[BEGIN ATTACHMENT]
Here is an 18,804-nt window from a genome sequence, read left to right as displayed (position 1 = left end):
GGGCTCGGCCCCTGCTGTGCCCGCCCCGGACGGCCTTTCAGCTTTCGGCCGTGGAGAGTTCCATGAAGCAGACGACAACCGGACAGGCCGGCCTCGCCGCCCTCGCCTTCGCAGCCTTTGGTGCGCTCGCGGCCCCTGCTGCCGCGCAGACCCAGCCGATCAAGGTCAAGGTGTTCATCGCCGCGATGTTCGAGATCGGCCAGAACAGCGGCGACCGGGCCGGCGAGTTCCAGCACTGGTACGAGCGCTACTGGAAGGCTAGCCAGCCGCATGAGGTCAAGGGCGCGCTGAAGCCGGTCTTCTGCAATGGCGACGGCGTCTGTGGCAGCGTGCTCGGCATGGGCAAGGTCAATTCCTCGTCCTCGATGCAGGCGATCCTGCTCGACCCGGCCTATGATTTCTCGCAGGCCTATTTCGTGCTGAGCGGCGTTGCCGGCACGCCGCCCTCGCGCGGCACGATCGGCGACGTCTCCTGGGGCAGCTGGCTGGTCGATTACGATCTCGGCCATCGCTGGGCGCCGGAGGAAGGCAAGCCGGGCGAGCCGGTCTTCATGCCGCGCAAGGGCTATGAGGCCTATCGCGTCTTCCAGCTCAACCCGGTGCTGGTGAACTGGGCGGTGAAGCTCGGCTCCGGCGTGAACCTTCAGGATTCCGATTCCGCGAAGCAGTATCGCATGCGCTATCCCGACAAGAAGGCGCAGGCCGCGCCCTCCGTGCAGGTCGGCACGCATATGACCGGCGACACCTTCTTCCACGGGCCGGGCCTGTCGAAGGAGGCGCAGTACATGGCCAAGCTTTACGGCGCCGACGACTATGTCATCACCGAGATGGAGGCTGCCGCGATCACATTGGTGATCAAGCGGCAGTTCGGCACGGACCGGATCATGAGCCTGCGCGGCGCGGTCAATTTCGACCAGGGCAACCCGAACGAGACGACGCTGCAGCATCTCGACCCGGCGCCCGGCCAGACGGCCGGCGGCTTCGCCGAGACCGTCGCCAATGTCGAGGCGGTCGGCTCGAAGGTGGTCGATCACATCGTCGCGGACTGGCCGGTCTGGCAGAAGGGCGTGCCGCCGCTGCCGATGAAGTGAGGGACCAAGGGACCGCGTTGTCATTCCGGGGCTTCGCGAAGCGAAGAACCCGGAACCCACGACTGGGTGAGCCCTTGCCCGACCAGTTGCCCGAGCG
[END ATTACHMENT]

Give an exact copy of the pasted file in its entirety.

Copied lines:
Here is an 18,804-nt window from a genome sequence, read left to right as displayed (position 1 = left end):
GGGCTCGGCCCCTGCTGTGCCCGCCCCGGACGGCCTTTCAGCTTTCGGCCGTGGAGAGTTCCATGAAGCAGACGACAACCGGACAGGCCGGCCTCGCCGCCCTCGCCTTCGCAGCCTTTGGTGCGCTCGCGGCCCCTGCTGCCGCGCAGACCCAGCCGATCAAGGTCAAGGTGTTCATCGCCGCGATGTTCGAGATCGGCCAGAACAGCGGCGACCGGGCCGGCGAGTTCCAGCACTGGTACGAGCGCTACTGGAAGGCTAGCCAGCCGCATGAGGTCAAGGGCGCGCTGAAGCCGGTCTTCTGCAATGGCGACGGCGTCTGTGGCAGCGTGCTCGGCATGGGCAAGGTCAATTCCTCGTCCTCGATGCAGGCGATCCTGCTCGACCCGGCCTATGATTTCTCGCAGGCCTATTTCGTGCTGAGCGGCGTTGCCGGCACGCCGCCCTCGCGCGGCACGATCGGCGACGTCTCCTGGGGCAGCTGGCTGGTCGATTACGATCTCGGCCATCGCTGGGCGCCGGAGGAAGGCAAGCCGGGCGAGCCGGTCTTCATGCCGCGCAAGGGCTATGAGGCCTATCGCGTCTTCCAGCTCAACCCGGTGCTGGTGAACTGGGCGGTGAAGCTCGGCTCCGGCGTGAACCTTCAGGATTCCGATTCCGCGAAGCAGTATCGCATGCGCTATCCCGACAAGAAGGCGCAGGCCGCGCCCTCCGTGCAGGTCGGCACGCATATGACCGGCGACACCTTCTTCCACGGGCCGGGCCTGTCGAAGGAGGCGCAGTACATGGCCAAGCTTTACGGCGCCGACGACTATGTCATCACCGAGATGGAGGCTGCCGCGATCACATTGGTGATCAAGCGGCAGTTCGGCACGGACCGGATCATGAGCCTGCGCGGCGCGGTCAATTTCGACCAGGGCAACCCGAACGAGACGACGCTGCAGCATCTCGACCCGGCGCCCGGCCAGACGGCCGGCGGCTTCGCCGAGACCGTCGCCAATGTCGAGGCGGTCGGCTCGAAGGTGGTCGATCACATCGTCGCGGACTGGCCGGTCTGGCAGAAGGGCGTGCCGCCGCTGCCGATGAAGTGAGGGACCAAGGGACCGCGTTGTCATTCCGGGGCTTCGCGAAGCGAAGAACCCGGAACCCACGACTGGGTGAGCCCTTGCCCGACCAGTTGCCCGAGCG